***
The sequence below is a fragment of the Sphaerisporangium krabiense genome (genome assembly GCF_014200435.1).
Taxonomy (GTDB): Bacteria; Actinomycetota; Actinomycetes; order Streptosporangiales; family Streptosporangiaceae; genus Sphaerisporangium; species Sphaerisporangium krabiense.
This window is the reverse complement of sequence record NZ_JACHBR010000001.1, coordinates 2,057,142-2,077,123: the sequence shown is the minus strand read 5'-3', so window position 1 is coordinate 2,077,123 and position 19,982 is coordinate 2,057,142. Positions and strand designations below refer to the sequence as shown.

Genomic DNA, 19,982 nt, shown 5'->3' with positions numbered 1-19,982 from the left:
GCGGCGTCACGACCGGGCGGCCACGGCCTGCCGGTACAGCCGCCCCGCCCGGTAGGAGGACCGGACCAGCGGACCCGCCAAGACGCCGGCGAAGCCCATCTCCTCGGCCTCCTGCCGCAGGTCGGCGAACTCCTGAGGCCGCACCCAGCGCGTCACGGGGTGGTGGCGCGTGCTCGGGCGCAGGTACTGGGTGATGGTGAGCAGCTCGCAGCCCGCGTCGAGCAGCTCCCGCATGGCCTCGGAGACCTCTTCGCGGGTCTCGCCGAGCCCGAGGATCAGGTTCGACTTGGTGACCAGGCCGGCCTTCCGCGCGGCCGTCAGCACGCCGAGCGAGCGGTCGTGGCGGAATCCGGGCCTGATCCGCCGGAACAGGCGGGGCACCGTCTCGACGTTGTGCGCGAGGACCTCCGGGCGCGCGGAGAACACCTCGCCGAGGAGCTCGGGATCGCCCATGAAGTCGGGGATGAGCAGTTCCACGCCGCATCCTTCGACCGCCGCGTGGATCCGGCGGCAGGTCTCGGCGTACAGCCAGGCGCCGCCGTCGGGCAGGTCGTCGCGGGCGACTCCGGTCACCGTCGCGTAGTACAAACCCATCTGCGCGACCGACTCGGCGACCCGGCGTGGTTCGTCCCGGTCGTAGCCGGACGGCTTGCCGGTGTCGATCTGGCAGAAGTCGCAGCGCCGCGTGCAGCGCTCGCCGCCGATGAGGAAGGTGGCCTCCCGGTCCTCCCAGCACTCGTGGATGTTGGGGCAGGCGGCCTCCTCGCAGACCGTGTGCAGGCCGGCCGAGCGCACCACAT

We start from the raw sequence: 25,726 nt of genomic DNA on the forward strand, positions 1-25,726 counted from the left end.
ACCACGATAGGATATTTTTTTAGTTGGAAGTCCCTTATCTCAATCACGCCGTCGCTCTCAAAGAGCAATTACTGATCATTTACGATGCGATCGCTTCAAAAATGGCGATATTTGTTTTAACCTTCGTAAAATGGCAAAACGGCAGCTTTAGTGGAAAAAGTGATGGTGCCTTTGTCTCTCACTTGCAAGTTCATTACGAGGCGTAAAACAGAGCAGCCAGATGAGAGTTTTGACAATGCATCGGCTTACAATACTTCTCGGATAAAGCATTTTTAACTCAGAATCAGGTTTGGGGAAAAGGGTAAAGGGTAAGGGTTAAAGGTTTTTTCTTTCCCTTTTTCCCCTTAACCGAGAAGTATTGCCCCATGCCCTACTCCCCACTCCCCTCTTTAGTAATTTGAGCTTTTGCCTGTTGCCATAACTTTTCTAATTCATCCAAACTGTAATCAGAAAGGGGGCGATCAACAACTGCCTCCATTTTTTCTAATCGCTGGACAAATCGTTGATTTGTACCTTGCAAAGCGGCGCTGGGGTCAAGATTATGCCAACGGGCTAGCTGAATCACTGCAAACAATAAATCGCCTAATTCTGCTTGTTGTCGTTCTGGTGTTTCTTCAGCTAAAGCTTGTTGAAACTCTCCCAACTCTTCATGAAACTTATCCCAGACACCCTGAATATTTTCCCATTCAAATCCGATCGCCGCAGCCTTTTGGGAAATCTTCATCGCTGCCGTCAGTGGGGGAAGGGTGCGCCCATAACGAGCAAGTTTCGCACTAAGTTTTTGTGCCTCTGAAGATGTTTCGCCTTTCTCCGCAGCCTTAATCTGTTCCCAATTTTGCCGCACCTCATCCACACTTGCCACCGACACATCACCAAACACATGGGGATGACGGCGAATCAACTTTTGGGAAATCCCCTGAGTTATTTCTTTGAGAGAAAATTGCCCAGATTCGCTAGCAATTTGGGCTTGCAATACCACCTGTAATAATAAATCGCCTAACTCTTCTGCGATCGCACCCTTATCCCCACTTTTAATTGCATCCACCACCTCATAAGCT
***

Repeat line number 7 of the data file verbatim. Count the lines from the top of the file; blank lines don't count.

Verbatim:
ACCACGATAGGATATTTTTTTAGTTGGAAGTCCCTTATCTCAATCACGCCGTCGCTCTCAAAGAGCAATTACTGATCATTTACGATGCGATCGCTTCAAAAATGGCGATATTTGTTTTAACCTTCGTAAAATGGCAAAACGGCAGCTTTAGTGGAAAAAGTGATGGTGCCTTTGTCTCTCACTTGCAAGTTCATTACGAGGCGTAAAACAGAGCAGCCAGATGAGAGTTTTGACAATGCATCGGCTTACAATACTTCTCGGATAAAGCATTTTTAACTCAGAATCAGGTTTGGGGAAAAGGGTAAAGGGTAAGGGTTAAAGGTTTTTTCTTTCCCTTTTTCCCCTTAACCGAGAAGTATTGCCCCATGCCCTACTCCCCACTCCCCTCTTTAGTAATTTGAGCTTTTGCCTGTTGCCATAACTTTTCTAATTCATCCAAACTGTAATCAGAAAGGGGGCGATCAACAACTGCCTCCATTTTTTCTAATCGCTGGACAAATCGTTGATTTGTACCTTGCAAAGCGGCGCTGGGGTCAAGATTATGCCAACGGGCTAGCTGAATCACTGCAAACAATAAATCGCCTAATTCTGCTTGTTGTCGTTCTGGTGTTTCTTCAGCTAAAGCTTGTTGAAACTCTCCCAACTCTTCATGAAACTTATCCCAGACACCCTGAATATTTTCCCATTCAAATCCGATCGCCGCAGCCTTTTGGGAAATCTTCATCGCTGCCGTCAGTGGGGGAAGGGTGCGCCCATAACGAGCAAGTTTCGCACTAAGTTTTTGTGCCTCTGAAGATGTTTCGCCTTTCTCCGCAGCCTTAATCTGTTCCCAATTTTGCCGCACCTCATCCACACTTGCCACCGACACATCACCAAACACATGGGGATGACGGCGAATCAACTTTTGGGAAATCCCCTGAGTTATTTCTTTGAGAGAAAATTGCCCAGATTCGCTAGCAATTTGGGCTTGCAATACCACCTGTAATAATAAATCGCCTAACTCTTCTGCGATCGCACCCTTATCCCCACTTTTAATTGCATCCACCACCTCATAAGCT